Of course, there are significant differences between what Japan did in the eighties and early nineties and what China is now attempting. Unlike Japan in the eighties and early nineties, China is a large political actor, is not dependent on the US for her security, and has the potential to be her global rival across all forms of power, not just economic. Japan in the eighties was a uni-dimensional actor offering economic benefits; today China can offer a full range of benefits to her BRI partners, including political and security aspects. Her limitations are a relative lack of technology of her own and weaker soft power.

The BRI’s political prospects, intent and effects

Not all projects under the BRI seem economically viable, which suggests that they have been included for geo-political or other reasons. The China-Pakistan Economic Corridor (CPEC), for instance, lacks economic justification, and it is its strategic portions – like the port – that have been implemented first. The CPEC is to traverse some of the most lawless and insecure parts of the world. For India there is the added complication that it goes through Indian territory under Pakistani occupation, and by making a long term investment on that basis, seems to solidify and legitimise that occupation.

Indeed, this raises the larger issue that much of the planned BRI infrastructure is in regions and countries where security is weak and politics unstable, and, therefore, the risks to large scale investment are considerable. Whether the promise of billions of dollars of investment and the reordering of production networks on a regional basis will help to stabilise these areas is moot, unless we also address issues of security for investments, projects and infrastructure.

In effect, we are considering here a plan of unprecedented scale and ambition with much more than economic ramifications. And we are doing so when the strategic landscape is being redrawn around us by the actions not just of China but by the US and a series of other powers. The Eurasian landmass is being consolidated, and a new maritime order is being negotiated and contended for in the seas near China, with some spillover into the western Pacific and the Indian Ocean. China herself has moved in the last decade from Deng’s 24-character strategy of keeping her head down and not taking leadership, to offering to perform the role of a responsible power, and now to offering “Chinese solutions” to geopolitical issues and problems. China, like India, is one of the most outspoken advocates of globalisation and multilateralism.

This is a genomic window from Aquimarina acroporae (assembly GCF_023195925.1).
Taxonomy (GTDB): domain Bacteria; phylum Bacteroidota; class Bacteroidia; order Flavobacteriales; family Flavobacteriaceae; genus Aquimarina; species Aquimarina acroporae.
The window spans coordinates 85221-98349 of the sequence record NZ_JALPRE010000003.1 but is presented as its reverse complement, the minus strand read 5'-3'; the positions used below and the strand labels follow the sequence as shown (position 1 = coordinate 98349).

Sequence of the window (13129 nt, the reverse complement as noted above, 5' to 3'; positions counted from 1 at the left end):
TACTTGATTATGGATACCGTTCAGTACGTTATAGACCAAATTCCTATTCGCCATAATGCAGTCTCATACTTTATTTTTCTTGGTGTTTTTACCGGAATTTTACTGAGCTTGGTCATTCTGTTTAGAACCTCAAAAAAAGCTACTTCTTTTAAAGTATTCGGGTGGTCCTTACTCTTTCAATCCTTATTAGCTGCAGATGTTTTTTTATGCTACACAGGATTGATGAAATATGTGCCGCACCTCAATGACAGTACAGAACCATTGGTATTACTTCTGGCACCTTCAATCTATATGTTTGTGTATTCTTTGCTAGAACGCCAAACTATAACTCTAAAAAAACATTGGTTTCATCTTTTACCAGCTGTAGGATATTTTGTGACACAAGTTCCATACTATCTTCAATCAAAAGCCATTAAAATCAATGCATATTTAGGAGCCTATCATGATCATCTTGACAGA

It is the logic of strategy that an initiative that is seen as primarily geopolitical in intent will meet countervailing forces and resistance. Doubts about the BRI would be eased, and its implementation would be smoother, if the states of the region were to feel more confident about the security situation and the fraught geopolitical context within which the BRI initiative is being undertaken. Security issues include maritime security and security of sea-lanes, which have a direct bearing on the Maritime Silk Road, and also the regional security architecture. It is important to bear in mind that the BRI is unique in its ambition and its geopolitical implications – which should also be addressed.

India’s attitude to the BRI

While clarifying some of the aspects mentioned earlier, and making clear that sovereignty aspects of the CPEC as presently proposed are unacceptable, we might explore which portions of the public goods that the BRI creates – whether infrastructure or connectivity – serve India’s interest in improving connectivity and economic integration with the Asian and global economy. To that extent, the BRI represents an opportunity for India. Besides, even if only some portion of what is proposed in the BRI is implemented, it will markedly change the economic and strategic landscape within which we operate, and India must prepare for that change. Prudence demands that we do so.

Discussing the BRI now is important. Particularly so at present when it is important that we improve communication, dialogue and understanding between India and China which is so important to both countries, the region and the world.

Shivshankar Menon is India’s former national security advisor.